The Hidden Treasures of Ethiopia will open in Times Square on June 24. The icon of paleoanthropology— the famous 3.2 million-year-old hominid known as Lucy — will be on display through Oct. 25, 2009.
“Recent scientific research conducted on Lucy illustrates that she still has stories to tell,” said Dirk Van Tuerenhout, curator of anthropology at the Houston Museum of Natural Science. “Even though she lived more than 3 million years ago, Lucy continues to give us clues about what it means to be a human.”
With 40 percent of her skeleton intact, Lucy remains the oldest and most complete adult human ancestor retrieved from African soil. Other important paleoanthropological discoveries will also be represented including an overview of known fossils discovered in Africa, Asia and Europe which completes the current account of human evolution as it is known to scientists today, setting the stage for a more in-depth presentation of the importance of Ethiopia’s fossil record.
Lucy’s Legacy: The Hidden Treasures of Ethiopia opens at Discovery Times Square Exposition™, a new state-of-the-art exhibition in the former printing presses building of The New York Times at 226 West 44th Street.
“Over the past decade, wondrous exhibitions traveling the United States have bypassed New York time and again simply because no venue existed to host them,” said said James Sanna, President and Executive Producer of Running Subway Productions. Discovery Times Square Exposition creates a world-class home in New York for great exhibitions that bring fascinating and engaging art and artifacts to light in dramatic immersive environments. We look forward to enriching New York’s dynamic and unsurpassed cultural landscape.”
More than 100 artifacts illuminate Ethiopia’s rich heritage. See early stone tools found in Ethiopia; a wide selection of objects from the Ethiopian Orthodox Church such as illuminated manuscripts and processional crosses; a selection of Korans from the holy city of Harar, the fourth most important site in Islam; and the first coins minted by an indigenous African civilization. Paintings, musical instruments, implements of daily use, a scale model of the famous Church of St. George in Lalibela and more will also be on display.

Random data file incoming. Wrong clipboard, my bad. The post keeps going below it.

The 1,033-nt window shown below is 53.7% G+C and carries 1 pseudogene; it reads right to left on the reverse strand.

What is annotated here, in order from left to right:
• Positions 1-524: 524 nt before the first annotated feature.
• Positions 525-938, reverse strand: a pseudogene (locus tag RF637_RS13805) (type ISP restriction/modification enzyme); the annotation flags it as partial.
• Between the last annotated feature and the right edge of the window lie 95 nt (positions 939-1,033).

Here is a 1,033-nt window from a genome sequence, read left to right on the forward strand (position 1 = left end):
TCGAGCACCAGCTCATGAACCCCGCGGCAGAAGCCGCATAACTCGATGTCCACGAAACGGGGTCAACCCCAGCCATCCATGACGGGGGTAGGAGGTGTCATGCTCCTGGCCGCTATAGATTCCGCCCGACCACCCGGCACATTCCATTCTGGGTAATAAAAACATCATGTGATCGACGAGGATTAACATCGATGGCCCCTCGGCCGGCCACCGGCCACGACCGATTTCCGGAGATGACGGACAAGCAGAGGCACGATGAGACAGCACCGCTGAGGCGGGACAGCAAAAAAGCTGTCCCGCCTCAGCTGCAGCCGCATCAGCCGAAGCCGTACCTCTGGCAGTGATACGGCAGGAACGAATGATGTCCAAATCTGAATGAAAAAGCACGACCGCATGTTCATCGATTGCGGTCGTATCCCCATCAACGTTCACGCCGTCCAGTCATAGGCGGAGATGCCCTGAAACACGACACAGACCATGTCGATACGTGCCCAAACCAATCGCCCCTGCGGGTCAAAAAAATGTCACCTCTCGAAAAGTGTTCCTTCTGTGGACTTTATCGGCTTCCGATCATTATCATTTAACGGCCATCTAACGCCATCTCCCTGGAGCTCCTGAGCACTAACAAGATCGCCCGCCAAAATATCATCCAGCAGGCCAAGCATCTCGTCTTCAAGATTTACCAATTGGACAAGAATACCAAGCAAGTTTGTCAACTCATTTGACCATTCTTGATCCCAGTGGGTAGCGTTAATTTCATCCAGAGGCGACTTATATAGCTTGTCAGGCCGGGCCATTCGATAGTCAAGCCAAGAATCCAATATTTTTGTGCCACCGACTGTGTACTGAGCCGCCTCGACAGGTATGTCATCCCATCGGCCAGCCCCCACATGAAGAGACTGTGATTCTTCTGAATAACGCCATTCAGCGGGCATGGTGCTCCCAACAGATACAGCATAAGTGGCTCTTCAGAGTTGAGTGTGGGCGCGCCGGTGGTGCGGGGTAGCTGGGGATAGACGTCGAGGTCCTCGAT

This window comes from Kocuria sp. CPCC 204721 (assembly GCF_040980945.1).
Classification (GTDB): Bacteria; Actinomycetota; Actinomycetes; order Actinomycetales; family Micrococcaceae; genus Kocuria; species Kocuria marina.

In addition, meet Viktor Deak, one of the world’s leading paleoartists. Observe Deak at work, ask him questions and learn first-hand how he has merged his passions of science and art to communicate an understanding of our prehistoric past and see how he utilizes modern technology to re-create a vision of our beginnings more vivid than ever before. Visit the Lucy web site for a general schedule of Deak’s appearances.
“We are very excited about the opportunity to introduce “Lucy” to the people of New York City because she evokes a strong response from everyone who sees her, and as such, she is the ultimate goodwill ambassador for Ethiopia,” said Joel A. Bartsch, president of the Houston Museum of Natural Science. “Lucy not only validates Ethiopia’s claim as the Cradle of Mankind, she also introduces viewers to the rich cultural heritage that has flourished in Ethiopia over the course of the last 3,000 years, and to the vibrant country that Ethiopia is today.”
Lucy’s Legacy: The Hidden Treasures of Ethiopia is an international exhibition organized by The Houston Museum of Natural Science in collaboration with the Ministry of Culture and Tourism of the Federal Democratic Republic of Ethiopia and the Ethiopian Exhibition Coordinating Committee. It is nationally underwritten by The Smith Foundation and Ethiopian Airlines.